Search Engines for Kids and Families
DMOZ is the largest, most comprehensive human-edited directory of the Web. It is constructed and maintained by a passionate, global community of volunteer editors. It was historically known as the Open Directory Project (ODP).
ipl2 is a public service organization and a learning/teaching environment. To date, thousands of students and volunteer library and information science professionals have been involved in answering reference questions for our Ask an ipl2 Librarian service and in designing, building, creating and maintaining the ipl2's collections.
In January 2010, the website "ipl2: information you can trust" was launched, merging the collections of resources from the Internet Public Library (IPL) and the Librarians' Internet Index (LII) websites. The site is hosted by The College of Computing & Informatics at Drexel University, and a consortium of colleges and universities with programs in information science are involved in developing and maintaining the ipl2.
After 20 years of service, ipl2 is now closed permanently. You may continue using the ipl2 website. However, the site will no longer be updated, and no other services will be available.
Ivy and her grandpa built this online sandbox because they like to play.
KidsClick is owned and run by the School of Library and Information Science (SLIS) at Kent State University.
KidsClick! was originaly created by a group of librarians at the Ramapo Catskill Library System, as a logical step in addressing concerns about the role of public libraries in guiding their young users to valuable and age appropriate web sites.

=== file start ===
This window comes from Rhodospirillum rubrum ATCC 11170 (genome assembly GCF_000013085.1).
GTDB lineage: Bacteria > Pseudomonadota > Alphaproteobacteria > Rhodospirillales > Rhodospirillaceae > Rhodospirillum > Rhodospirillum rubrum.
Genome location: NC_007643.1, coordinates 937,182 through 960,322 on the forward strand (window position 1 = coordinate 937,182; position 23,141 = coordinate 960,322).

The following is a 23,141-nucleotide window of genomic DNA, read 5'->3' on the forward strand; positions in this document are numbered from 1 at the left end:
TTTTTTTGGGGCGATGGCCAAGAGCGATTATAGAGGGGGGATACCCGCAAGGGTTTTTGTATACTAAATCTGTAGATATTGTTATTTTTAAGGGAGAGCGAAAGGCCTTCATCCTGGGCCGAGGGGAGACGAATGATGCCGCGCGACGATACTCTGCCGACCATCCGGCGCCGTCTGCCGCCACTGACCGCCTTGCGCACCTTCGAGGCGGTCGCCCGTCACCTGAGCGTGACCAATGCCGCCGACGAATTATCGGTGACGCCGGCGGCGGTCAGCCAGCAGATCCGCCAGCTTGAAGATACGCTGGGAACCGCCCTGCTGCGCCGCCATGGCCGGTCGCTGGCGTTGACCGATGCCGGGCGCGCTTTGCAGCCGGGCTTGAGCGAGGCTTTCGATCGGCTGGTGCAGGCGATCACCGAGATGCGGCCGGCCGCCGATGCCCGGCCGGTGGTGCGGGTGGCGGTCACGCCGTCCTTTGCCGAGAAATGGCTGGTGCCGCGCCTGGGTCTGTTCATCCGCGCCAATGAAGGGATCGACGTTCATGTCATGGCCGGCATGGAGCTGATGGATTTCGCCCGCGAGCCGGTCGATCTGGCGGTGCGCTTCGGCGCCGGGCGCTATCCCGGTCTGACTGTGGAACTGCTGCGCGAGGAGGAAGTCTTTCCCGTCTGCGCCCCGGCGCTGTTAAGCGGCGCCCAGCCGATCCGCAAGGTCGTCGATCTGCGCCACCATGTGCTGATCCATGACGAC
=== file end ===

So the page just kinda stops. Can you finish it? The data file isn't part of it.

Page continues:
Topmarks is a leading independent educational website for children, teaching professionals and parents.
About the Internet Archive
The Internet Archive is a 501(c)(3) non-profit library. Founded in 1996, our mission is to provide Universal Access to All Knowledge. We collect published works and make them available in digital formats. We are building a public library that can serve anyone in the world with access to the Internet.
We began in 1996 by archiving the Internet itself, a medium that was just beginning to grow in use. Like newspapers, the content published on the web was ephemeral - but unlike newspapers, no one was saving it. Today we have 20+ years of web history accessible through the Wayback Machine and we work with 450+ library and other partners through our Archive-It program to identify important web pages.